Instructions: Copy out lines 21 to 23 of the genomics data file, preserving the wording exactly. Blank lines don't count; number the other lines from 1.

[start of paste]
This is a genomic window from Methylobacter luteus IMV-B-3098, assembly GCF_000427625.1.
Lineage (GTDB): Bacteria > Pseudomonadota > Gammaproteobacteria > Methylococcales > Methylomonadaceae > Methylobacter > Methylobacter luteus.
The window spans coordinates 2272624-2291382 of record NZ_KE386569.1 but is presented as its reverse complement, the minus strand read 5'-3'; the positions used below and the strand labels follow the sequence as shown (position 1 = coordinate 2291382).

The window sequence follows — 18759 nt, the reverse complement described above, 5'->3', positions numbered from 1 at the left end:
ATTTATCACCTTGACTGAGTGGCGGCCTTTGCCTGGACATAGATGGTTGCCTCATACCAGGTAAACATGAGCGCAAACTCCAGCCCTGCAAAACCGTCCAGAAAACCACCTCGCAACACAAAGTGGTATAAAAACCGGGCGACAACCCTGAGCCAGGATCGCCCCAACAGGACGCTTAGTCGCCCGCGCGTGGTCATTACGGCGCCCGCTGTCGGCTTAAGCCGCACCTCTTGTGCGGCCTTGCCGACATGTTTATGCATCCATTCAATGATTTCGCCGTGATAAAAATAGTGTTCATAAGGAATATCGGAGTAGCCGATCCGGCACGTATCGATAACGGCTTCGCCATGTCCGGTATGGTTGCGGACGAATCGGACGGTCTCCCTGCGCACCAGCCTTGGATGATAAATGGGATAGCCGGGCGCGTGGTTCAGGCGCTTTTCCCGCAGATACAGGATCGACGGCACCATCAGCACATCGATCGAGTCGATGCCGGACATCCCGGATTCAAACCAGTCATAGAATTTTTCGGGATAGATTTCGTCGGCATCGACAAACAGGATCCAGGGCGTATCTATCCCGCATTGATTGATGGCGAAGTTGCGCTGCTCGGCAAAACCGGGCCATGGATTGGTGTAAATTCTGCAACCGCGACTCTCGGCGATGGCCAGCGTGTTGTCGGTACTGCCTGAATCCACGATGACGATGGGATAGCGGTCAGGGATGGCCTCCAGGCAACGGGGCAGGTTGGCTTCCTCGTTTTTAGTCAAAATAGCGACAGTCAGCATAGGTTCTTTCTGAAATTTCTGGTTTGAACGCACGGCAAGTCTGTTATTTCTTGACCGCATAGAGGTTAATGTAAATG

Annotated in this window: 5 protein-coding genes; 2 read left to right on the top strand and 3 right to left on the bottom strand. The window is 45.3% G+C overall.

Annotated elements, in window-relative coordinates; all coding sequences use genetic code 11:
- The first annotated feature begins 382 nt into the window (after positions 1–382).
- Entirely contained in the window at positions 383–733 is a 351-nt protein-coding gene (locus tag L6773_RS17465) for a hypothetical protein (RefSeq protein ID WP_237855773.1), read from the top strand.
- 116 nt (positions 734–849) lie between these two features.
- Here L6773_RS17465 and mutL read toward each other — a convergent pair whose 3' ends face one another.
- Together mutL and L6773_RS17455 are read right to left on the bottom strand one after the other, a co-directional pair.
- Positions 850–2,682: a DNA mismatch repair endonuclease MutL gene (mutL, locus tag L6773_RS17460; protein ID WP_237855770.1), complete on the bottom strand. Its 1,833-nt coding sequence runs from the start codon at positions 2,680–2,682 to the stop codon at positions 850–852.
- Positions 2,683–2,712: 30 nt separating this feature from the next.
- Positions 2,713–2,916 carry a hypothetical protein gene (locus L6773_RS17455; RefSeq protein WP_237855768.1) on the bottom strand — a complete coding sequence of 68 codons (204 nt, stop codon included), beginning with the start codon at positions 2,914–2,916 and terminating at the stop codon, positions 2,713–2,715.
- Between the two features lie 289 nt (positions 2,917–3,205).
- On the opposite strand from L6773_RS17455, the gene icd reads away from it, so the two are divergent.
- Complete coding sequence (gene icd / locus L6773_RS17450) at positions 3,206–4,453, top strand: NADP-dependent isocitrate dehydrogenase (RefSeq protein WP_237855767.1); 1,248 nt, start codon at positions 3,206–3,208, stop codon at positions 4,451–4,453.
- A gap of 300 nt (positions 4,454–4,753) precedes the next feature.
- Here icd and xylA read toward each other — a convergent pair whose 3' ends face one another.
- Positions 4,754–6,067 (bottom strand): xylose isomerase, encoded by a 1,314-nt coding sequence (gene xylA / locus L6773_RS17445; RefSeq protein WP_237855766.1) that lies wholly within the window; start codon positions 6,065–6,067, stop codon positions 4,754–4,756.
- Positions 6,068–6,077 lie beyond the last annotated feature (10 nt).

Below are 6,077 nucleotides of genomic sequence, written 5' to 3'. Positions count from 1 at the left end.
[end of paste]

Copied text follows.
- Positions 4,754–6,067 (bottom strand): xylose isomerase, encoded by a 1,314-nt coding sequence (gene xylA / locus L6773_RS17445; RefSeq protein WP_237855766.1) that lies wholly within the window; start codon positions 6,065–6,067, stop codon positions 4,754–4,756.
- Positions 6,068–6,077 lie beyond the last annotated feature (10 nt).

Below are 6,077 nucleotides of genomic sequence, written 5' to 3'. Positions count from 1 at the left end.